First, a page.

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  • 12-year-old boy with respiratory infection and a red, painful, swollen left eye

    What is your diagnosis?

    The diagnosis is...

    Photo of young person with swelling of the left upper and lower eyelids

    The image is consistent with a diagnosis of orbital cellulitis.

    • Orbital cellulitis is an infection of the soft tissues of the eye socket (orbit).
    • The orbital septum is a fascial plane separating the eyelid from the orbit, which includes the intraorbital fat and intraocular muscles.
    • Preseptal cellulitis involves just the eyelid; orbital cellulitis includes infection posterior to the septum into the orbit.
    • Treatment, causes, and outcomes of preseptal and orbital cellulitis vary.
    • Generally, a preseptal cellulitis (infection of the eyelid) is caused by a skin infection of the eyelid, whereas an orbital cellulitis is caused by a dental, upper airway or more systemic infection. However, preseptal cellulitis may also be caused by a systemic infection.

    What is the role of the primary care or emergency medicine physician?

    • Primary care and emergency physicians must distinguish between preseptal and orbital cellulitis.
    • If orbital cellulitis is suspected, physicians should consider imaging the sinuses and orbits.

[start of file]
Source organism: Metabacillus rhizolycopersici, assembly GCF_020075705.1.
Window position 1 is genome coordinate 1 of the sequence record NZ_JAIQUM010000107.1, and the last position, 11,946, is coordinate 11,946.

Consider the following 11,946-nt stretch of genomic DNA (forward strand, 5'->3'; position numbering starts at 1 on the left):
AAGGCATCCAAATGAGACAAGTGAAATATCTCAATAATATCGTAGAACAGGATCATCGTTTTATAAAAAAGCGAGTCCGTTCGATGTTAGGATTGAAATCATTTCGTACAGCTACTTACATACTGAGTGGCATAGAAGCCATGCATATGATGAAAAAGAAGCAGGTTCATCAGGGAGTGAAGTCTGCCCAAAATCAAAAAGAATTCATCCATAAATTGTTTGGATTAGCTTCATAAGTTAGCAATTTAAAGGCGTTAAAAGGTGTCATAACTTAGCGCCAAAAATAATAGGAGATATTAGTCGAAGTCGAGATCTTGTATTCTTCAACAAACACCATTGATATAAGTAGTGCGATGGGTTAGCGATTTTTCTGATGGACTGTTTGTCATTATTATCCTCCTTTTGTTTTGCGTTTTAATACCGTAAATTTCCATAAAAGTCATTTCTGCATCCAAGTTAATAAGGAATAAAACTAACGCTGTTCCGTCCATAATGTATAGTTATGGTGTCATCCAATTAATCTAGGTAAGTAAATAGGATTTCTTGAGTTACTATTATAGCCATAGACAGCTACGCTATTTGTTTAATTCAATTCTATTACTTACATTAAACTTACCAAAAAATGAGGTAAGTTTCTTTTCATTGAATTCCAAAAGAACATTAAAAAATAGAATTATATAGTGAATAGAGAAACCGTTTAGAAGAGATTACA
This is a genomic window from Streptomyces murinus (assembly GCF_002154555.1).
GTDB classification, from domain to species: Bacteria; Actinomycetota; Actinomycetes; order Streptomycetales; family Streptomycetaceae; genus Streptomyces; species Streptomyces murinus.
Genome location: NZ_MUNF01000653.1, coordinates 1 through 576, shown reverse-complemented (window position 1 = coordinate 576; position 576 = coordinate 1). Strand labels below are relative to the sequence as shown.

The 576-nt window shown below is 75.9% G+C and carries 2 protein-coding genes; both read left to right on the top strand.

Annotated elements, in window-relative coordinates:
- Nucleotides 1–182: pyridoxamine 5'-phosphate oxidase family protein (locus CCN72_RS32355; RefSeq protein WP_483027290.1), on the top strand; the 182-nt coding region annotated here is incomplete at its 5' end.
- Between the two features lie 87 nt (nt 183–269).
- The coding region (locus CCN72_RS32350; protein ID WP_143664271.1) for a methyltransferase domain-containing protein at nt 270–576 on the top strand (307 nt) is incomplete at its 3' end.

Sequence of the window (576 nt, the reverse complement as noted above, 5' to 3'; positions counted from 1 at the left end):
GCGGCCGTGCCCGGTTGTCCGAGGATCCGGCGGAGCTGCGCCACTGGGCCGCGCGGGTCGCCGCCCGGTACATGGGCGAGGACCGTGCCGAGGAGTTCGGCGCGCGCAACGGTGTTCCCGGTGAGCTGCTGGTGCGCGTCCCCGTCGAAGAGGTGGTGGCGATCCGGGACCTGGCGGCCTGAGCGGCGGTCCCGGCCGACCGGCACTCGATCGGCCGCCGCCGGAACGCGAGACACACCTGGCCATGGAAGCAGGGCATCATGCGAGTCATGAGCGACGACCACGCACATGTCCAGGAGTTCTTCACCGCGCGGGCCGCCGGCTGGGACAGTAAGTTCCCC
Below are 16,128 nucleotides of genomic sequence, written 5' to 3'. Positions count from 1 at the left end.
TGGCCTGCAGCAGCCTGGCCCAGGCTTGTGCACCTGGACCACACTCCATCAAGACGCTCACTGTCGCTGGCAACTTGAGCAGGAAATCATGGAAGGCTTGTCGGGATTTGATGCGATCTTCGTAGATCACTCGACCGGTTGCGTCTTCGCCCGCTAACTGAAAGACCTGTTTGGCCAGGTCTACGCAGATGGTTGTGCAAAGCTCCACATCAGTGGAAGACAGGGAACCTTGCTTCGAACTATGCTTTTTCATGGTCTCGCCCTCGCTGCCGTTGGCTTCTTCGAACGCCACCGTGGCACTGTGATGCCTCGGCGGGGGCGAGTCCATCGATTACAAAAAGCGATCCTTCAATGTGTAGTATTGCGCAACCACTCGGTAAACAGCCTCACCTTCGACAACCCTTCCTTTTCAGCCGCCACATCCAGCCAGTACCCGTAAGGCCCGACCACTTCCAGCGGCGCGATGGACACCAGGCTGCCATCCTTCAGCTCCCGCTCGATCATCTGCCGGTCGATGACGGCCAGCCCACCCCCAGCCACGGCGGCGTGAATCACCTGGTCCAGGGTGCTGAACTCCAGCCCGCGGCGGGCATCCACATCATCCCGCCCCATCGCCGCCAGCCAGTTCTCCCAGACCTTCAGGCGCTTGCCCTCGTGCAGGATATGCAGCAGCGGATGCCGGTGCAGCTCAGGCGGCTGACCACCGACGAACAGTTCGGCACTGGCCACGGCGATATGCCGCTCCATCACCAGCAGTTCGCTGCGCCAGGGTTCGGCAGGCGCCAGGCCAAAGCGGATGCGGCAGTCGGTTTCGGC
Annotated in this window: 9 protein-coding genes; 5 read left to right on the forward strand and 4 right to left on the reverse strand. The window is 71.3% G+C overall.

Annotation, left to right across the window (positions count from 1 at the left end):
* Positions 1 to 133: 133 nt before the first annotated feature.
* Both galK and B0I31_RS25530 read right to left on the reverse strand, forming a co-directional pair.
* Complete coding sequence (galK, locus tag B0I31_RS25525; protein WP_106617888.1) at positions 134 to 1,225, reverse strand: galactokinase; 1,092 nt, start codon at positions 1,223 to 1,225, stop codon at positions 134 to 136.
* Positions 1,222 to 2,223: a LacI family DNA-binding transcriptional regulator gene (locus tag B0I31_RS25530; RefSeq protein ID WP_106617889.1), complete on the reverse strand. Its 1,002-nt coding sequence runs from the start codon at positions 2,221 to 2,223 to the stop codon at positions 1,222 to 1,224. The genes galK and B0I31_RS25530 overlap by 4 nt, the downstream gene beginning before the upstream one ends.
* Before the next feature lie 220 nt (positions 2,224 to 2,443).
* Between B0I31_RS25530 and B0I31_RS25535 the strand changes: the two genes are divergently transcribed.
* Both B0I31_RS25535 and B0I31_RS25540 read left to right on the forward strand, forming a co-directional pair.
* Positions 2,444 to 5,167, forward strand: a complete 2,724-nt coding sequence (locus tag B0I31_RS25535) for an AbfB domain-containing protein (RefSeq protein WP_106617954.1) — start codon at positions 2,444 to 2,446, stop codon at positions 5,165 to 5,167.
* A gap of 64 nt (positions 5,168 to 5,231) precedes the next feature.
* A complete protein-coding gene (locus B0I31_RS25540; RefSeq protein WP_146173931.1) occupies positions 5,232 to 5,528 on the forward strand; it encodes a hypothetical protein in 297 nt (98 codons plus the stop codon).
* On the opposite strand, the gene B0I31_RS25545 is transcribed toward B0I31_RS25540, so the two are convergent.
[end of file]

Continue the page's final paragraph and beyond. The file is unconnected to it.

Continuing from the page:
• An ophthalmology consultation should be considered for thorough evaluation of the eye and characterization of the patient’s vision.
    • Intravenous antibiotics are often needed in both the pediatric and adult populations.
    • Adult cases have broader infectious agents and more often require surgical intervention. Some pediatric cases also require surgery.

    What is the role of the ophthalmologist?

    • Identify orbital cellulitis based on symptoms and examination.
    • Collaborate with internal medicine or pediatrics, otolaryngology, and other services to get sinus and blood cultures when appropriate.
    • Ensure that patients receive broad-spectrum intravenous antibiotics.
    • Document improvement in the clinical examination with examinations at least 1-2 times daily.
    • Consider obtaining imaging of the orbit if the patient does not respond to initial antibiotic intervention or to differentiate between preseptal and orbital cellulitis.
    • Consider surgical drainage of abscesses within the orbit.

    What is the treatment?

    • Treatment of orbital cellulitis is broad-spectrum antibiotics. 
    • Surgical intervention with drainage of orbital abscesses and sinuses may be necessary.
    • Signs prompting surgical intervention include:
      • Signs of vision impairment; 
      • Increasing proptosis;
      • Decreasing ocular motility;
      • Lack of response within 48 hours of antibiotic treatment.

    Learn more: Ophthalmology resources for medical students

    Interactive Case: Pediatric Ophthalmology

    Medical Knowledge Video: External Causes of Red Eye

    Interactive Figure: Cross section of the eye and the orbit

    Careers in Ophthalmology Video Series: Pediatric Ophthalmology

    Guide to the Eye Examination Video:  Pediatric Eye Examination